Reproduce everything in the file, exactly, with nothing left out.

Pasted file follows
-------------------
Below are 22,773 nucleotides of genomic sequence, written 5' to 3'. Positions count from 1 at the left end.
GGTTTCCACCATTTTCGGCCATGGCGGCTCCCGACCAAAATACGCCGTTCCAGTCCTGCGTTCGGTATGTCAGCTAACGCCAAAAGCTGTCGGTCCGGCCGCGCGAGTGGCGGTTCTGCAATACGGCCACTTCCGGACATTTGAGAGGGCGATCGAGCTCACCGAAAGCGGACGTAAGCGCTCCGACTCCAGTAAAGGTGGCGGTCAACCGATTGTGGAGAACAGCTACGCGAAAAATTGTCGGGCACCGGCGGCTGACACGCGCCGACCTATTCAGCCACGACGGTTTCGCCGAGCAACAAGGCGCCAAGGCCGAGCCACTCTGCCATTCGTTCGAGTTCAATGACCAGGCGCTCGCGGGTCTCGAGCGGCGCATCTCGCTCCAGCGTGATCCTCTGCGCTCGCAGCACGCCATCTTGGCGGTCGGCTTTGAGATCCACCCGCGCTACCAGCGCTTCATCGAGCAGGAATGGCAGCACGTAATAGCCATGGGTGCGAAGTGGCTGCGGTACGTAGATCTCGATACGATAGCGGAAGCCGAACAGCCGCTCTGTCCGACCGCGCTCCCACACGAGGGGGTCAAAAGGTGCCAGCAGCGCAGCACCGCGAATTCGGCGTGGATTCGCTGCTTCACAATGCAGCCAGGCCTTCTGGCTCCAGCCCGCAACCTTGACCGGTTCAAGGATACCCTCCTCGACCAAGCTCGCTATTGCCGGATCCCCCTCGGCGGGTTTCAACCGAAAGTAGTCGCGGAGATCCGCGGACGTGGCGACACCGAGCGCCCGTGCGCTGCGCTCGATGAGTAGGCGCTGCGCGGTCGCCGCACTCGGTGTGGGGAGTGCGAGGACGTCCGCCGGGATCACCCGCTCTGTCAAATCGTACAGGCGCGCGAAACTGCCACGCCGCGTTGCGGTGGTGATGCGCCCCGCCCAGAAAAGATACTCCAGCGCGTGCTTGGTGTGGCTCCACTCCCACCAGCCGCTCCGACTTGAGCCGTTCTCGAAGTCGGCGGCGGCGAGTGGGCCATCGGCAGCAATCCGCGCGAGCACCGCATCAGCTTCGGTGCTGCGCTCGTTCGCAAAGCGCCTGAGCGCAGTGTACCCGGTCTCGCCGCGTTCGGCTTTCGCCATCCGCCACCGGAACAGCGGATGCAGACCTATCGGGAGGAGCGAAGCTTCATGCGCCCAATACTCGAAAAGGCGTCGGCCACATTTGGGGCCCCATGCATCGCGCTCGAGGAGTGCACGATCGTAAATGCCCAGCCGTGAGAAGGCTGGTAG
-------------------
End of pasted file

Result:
Below are 22,773 nucleotides of genomic sequence, written 5' to 3'. Positions count from 1 at the left end.
GGTTTCCACCATTTTCGGCCATGGCGGCTCCCGACCAAAATACGCCGTTCCAGTCCTGCGTTCGGTATGTCAGCTAACGCCAAAAGCTGTCGGTCCGGCCGCGCGAGTGGCGGTTCTGCAATACGGCCACTTCCGGACATTTGAGAGGGCGATCGAGCTCACCGAAAGCGGACGTAAGCGCTCCGACTCCAGTAAAGGTGGCGGTCAACCGATTGTGGAGAACAGCTACGCGAAAAATTGTCGGGCACCGGCGGCTGACACGCGCCGACCTATTCAGCCACGACGGTTTCGCCGAGCAACAAGGCGCCAAGGCCGAGCCACTCTGCCATTCGTTCGAGTTCAATGACCAGGCGCTCGCGGGTCTCGAGCGGCGCATCTCGCTCCAGCGTGATCCTCTGCGCTCGCAGCACGCCATCTTGGCGGTCGGCTTTGAGATCCACCCGCGCTACCAGCGCTTCATCGAGCAGGAATGGCAGCACGTAATAGCCATGGGTGCGAAGTGGCTGCGGTACGTAGATCTCGATACGATAGCGGAAGCCGAACAGCCGCTCTGTCCGACCGCGCTCCCACACGAGGGGGTCAAAAGGTGCCAGCAGCGCAGCACCGCGAATTCGGCGTGGATTCGCTGCTTCACAATGCAGCCAGGCCTTCTGGCTCCAGCCCGCAACCTTGACCGGTTCAAGGATACCCTCCTCGACCAAGCTCGCTATTGCCGGATCCCCCTCGGCGGGTTTCAACCGAAAGTAGTCGCGGAGATCCGCGGACGTGGCGACACCGAGCGCCCGTGCGCTGCGCTCGATGAGTAGGCGCTGCGCGGTCGCCGCACTCGGTGTGGGGAGTGCGAGGACGTCCGCCGGGATCACCCGCTCTGTCAAATCGTACAGGCGCGCGAAACTGCCACGCCGCGTTGCGGTGGTGATGCGCCCCGCCCAGAAAAGATACTCCAGCGCGTGCTTGGTGTGGCTCCACTCCCACCAGCCGCTCCGACTTGAGCCGTTCTCGAAGTCGGCGGCGGCGAGTGGGCCATCGGCAGCAATCCGCGCGAGCACCGCATCAGCTTCGGTGCTGCGCTCGTTCGCAAAGCGCCTGAGCGCAGTGTACCCGGTCTCGCCGCGTTCGGCTTTCGCCATCCGCCACCGGAACAGCGGATGCAGACCTATCGGGAGGAGCGAAGCTTCATGCGCCCAATACTCGAAAAGGCGTCGGCCACATTTGGGGCCCCATGCATCGCGCTCGAGGAGTGCACGATCGTAAATGCCCAGCCGTGAGAAGGCTGGTAG